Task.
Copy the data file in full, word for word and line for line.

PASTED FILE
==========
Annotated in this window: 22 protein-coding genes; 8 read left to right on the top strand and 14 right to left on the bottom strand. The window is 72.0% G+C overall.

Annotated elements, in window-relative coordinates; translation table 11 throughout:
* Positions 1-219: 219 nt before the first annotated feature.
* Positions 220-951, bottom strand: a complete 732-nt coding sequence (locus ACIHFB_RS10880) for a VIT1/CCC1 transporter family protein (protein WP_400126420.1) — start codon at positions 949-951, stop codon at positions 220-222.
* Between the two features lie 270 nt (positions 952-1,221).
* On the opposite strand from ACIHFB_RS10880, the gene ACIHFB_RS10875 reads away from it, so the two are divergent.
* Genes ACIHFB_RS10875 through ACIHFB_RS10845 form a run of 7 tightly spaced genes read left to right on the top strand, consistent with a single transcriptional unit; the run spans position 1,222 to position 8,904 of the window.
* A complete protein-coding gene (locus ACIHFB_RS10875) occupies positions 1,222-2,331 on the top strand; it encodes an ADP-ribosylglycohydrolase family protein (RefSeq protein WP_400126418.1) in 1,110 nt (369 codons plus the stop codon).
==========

Annotated in this window: 22 protein-coding genes; 8 read left to right on the top strand and 14 right to left on the bottom strand. The window is 72.0% G+C overall.

Annotated elements, in window-relative coordinates; translation table 11 throughout:
* Positions 1-219: 219 nt before the first annotated feature.
* Positions 220-951, bottom strand: a complete 732-nt coding sequence (locus ACIHFB_RS10880) for a VIT1/CCC1 transporter family protein (protein WP_400126420.1) — start codon at positions 949-951, stop codon at positions 220-222.
* Between the two features lie 270 nt (positions 952-1,221).
* On the opposite strand from ACIHFB_RS10880, the gene ACIHFB_RS10875 reads away from it, so the two are divergent.
* Genes ACIHFB_RS10875 through ACIHFB_RS10845 form a run of 7 tightly spaced genes read left to right on the top strand, consistent with a single transcriptional unit; the run spans position 1,222 to position 8,904 of the window.
* A complete protein-coding gene (locus ACIHFB_RS10875) occupies positions 1,222-2,331 on the top strand; it encodes an ADP-ribosylglycohydrolase family protein (RefSeq protein WP_400126418.1) in 1,110 nt (369 codons plus the stop codon).